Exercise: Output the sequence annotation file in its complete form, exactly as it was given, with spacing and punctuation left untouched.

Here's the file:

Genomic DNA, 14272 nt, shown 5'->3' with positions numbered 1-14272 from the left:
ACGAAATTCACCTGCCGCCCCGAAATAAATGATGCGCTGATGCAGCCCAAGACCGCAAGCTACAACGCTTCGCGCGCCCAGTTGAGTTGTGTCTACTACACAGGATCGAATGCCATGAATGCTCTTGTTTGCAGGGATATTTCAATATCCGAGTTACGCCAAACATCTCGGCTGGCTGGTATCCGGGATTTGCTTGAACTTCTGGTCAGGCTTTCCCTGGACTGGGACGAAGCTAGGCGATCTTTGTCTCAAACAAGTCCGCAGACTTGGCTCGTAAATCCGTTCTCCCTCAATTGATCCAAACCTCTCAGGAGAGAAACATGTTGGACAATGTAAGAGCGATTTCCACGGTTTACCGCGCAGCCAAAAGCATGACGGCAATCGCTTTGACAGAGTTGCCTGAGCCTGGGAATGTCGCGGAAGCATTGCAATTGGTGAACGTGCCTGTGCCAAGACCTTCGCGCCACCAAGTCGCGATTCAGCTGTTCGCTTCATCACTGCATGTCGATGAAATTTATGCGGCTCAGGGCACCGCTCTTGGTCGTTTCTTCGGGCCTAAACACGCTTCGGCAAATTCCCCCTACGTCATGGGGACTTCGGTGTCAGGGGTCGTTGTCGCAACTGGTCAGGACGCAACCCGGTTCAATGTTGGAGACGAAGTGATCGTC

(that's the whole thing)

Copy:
Genomic DNA, 14272 nt, shown 5'->3' with positions numbered 1-14272 from the left:
ACGAAATTCACCTGCCGCCCCGAAATAAATGATGCGCTGATGCAGCCCAAGACCGCAAGCTACAACGCTTCGCGCGCCCAGTTGAGTTGTGTCTACTACACAGGATCGAATGCCATGAATGCTCTTGTTTGCAGGGATATTTCAATATCCGAGTTACGCCAAACATCTCGGCTGGCTGGTATCCGGGATTTGCTTGAACTTCTGGTCAGGCTTTCCCTGGACTGGGACGAAGCTAGGCGATCTTTGTCTCAAACAAGTCCGCAGACTTGGCTCGTAAATCCGTTCTCCCTCAATTGATCCAAACCTCTCAGGAGAGAAACATGTTGGACAATGTAAGAGCGATTTCCACGGTTTACCGCGCAGCCAAAAGCATGACGGCAATCGCTTTGACAGAGTTGCCTGAGCCTGGGAATGTCGCGGAAGCATTGCAATTGGTGAACGTGCCTGTGCCAAGACCTTCGCGCCACCAAGTCGCGATTCAGCTGTTCGCTTCATCACTGCATGTCGATGAAATTTATGCGGCTCAGGGCACCGCTCTTGGTCGTTTCTTCGGGCCTAAACACGCTTCGGCAAATTCCCCCTACGTCATGGGGACTTCGGTGTCAGGGGTCGTTGTCGCAACTGGTCAGGACGCAACCCGGTTCAATGTTGGAGACGAAGTGATCGTC